The judgment of this girl does not offend me. She did nothing worse than most people are capable of while under their own prejudicial delusions. Just read the comments that have been posted surrounding the articles written about this incident. The violence I see there is unbridled and unashamed. Is there even such a thing as a person who isn’t violent? I wonder.
Meanwhile, by the time I arrived on the West Side near Capital Medical Center, all Hell had broken loose in my neighborhood. As it happened, busloads of children were en route to Roosevelt Elementary and Reeves Middle School, both within walking distance of my house. Given the recent horrors at Sandy Hook, swift and dramatic measures were taken. Neighbors who normally shuttle carloads of kids to school received frantic texts from other parents about the lockdowns, leaving them unsure of what to do. Some parents claim they were told an armed man had broken into Roosevelt the night before. No such break-in occurred. Outside the security of the schools, families were disoriented and afraid. This has been called a “successful training exercise.” Training for what? Are we more prepared today to face the real issues of violence in our community?
I am not an anarchist, as some have suggested. I see the value of government and of law enforcement agencies. My concern is that if we continue to allow the police to be our only answer to violence, we will lose the fight. The use of force may prevent an act of violence but does little to address the underlying motives. And as law enforcement responses escalate, the fear that keeps us from claiming our streets will only grow stronger.
Reconciliation, the peaceful union of formerly divided parties, serves as perhaps the most potent weapon against violence. Many perpetrators of violent crime act out of a false identity that isolates them from the rest of society. Sadly, we tend to reciprocate. I suspect that we incarcerate criminals and the insane (and the elderly and homeless) not so much from a sense of duty to Justice as by a desire to put the brokenness and pain in these people’s lives out of our view. Could this willing ignorance of real violence explain the American preoccupation with grotesquely violent, often abusive entertainment? As I searched my own soul, a penitent “yes” responded.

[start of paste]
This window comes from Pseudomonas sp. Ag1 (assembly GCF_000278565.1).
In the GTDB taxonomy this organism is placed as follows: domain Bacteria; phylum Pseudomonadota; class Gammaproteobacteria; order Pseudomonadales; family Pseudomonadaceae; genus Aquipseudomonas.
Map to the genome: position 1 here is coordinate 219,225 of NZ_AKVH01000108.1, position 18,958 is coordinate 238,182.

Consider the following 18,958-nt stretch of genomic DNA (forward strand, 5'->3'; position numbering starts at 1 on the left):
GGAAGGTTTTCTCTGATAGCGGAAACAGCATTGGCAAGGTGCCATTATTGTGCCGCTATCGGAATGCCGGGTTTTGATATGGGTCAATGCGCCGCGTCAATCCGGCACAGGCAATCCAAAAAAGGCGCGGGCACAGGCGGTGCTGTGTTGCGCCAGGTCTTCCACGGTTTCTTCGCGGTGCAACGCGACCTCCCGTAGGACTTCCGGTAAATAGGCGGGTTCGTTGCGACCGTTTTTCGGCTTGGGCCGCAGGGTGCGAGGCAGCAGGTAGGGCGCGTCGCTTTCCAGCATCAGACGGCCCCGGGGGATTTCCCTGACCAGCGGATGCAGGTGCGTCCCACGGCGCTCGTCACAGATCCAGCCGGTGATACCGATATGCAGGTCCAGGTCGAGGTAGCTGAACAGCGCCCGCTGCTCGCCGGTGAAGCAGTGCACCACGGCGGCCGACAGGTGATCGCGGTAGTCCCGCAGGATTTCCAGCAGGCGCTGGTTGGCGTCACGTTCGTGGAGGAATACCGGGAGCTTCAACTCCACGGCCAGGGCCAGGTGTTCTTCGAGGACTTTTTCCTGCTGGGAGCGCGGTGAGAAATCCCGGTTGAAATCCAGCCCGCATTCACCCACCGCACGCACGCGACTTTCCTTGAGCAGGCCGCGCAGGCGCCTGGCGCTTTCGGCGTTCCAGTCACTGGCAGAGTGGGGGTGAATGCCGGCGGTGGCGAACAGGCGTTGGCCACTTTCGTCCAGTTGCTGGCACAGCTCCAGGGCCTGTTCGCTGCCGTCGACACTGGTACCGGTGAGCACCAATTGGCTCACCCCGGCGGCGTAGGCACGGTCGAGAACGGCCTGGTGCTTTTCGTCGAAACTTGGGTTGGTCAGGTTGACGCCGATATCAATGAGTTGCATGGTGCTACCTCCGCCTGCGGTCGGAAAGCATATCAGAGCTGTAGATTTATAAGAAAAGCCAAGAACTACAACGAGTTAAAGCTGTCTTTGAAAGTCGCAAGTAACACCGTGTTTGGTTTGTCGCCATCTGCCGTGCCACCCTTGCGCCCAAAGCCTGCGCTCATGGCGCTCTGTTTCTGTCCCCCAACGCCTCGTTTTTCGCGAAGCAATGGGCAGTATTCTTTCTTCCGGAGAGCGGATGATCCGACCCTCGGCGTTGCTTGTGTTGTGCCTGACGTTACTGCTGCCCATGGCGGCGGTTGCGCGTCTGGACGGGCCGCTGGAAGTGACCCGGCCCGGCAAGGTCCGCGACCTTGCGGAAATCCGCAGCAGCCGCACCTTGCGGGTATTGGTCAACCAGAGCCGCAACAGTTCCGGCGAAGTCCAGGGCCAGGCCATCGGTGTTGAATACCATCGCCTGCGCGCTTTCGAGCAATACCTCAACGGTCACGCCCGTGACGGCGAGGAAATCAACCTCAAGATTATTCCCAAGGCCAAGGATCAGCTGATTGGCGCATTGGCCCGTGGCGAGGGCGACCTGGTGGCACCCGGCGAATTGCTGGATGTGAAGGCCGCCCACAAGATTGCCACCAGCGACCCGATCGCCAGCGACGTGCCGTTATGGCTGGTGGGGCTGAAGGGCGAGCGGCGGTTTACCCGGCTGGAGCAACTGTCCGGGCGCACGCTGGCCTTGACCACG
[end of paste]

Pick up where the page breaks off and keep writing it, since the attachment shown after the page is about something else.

So began my third metamorphosis. The events of March 12, 2013 have given me considerable cause for reflection. For instance, I can’t deny that I dress in a paramilitary style, precisely because of my uneasiness with the veil of terror that blinds us to all but self-preservation. It’s how I deal with the isolation that is part of the tension between who I am and who I am expected to be.
Although I haven’t decided to dress much differently, I do see how I can be clearer about my intentions and friendlier in my disposition. It may not be as much fun as total autonomy but it is much safer (especially for me).
As a Christian, I believe that only radical, compassionate love can drive fear from the throne of my heart, where violence begins. If I am willing to allow my thoughts, opinions and motives to be examined, I can see how even an open threat could be an invitation to peace.
Michael Di Marzo is 42, works in a bed and breakfast, and has lived in Oly for almost ten years. “Having loved my living experience in the Northeast Neighborhood, I will be moving back downtown at the end of the month.”